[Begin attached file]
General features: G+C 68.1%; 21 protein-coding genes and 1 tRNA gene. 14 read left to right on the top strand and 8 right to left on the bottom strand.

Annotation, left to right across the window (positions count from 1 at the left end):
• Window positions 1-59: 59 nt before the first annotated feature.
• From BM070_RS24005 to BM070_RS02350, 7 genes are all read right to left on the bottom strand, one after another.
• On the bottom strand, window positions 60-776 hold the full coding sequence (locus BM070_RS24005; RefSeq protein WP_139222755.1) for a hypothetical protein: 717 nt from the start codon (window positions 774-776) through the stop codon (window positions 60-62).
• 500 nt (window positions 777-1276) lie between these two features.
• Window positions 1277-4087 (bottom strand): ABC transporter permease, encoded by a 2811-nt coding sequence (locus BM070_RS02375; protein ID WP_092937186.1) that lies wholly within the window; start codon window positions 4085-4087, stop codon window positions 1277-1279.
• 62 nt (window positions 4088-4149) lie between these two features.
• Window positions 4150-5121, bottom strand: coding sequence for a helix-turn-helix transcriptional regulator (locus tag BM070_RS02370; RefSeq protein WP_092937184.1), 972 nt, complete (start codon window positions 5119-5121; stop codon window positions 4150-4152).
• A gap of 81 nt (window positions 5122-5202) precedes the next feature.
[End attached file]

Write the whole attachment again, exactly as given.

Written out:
General features: G+C 68.1%; 21 protein-coding genes and 1 tRNA gene. 14 read left to right on the top strand and 8 right to left on the bottom strand.

Annotation, left to right across the window (positions count from 1 at the left end):
• Window positions 1-59: 59 nt before the first annotated feature.
• From BM070_RS24005 to BM070_RS02350, 7 genes are all read right to left on the bottom strand, one after another.
• On the bottom strand, window positions 60-776 hold the full coding sequence (locus BM070_RS24005; RefSeq protein WP_139222755.1) for a hypothetical protein: 717 nt from the start codon (window positions 774-776) through the stop codon (window positions 60-62).
• 500 nt (window positions 777-1276) lie between these two features.
• Window positions 1277-4087 (bottom strand): ABC transporter permease, encoded by a 2811-nt coding sequence (locus BM070_RS02375; protein ID WP_092937186.1) that lies wholly within the window; start codon window positions 4085-4087, stop codon window positions 1277-1279.
• 62 nt (window positions 4088-4149) lie between these two features.
• Window positions 4150-5121, bottom strand: coding sequence for a helix-turn-helix transcriptional regulator (locus tag BM070_RS02370; RefSeq protein WP_092937184.1), 972 nt, complete (start codon window positions 5119-5121; stop codon window positions 4150-4152).
• A gap of 81 nt (window positions 5122-5202) precedes the next feature.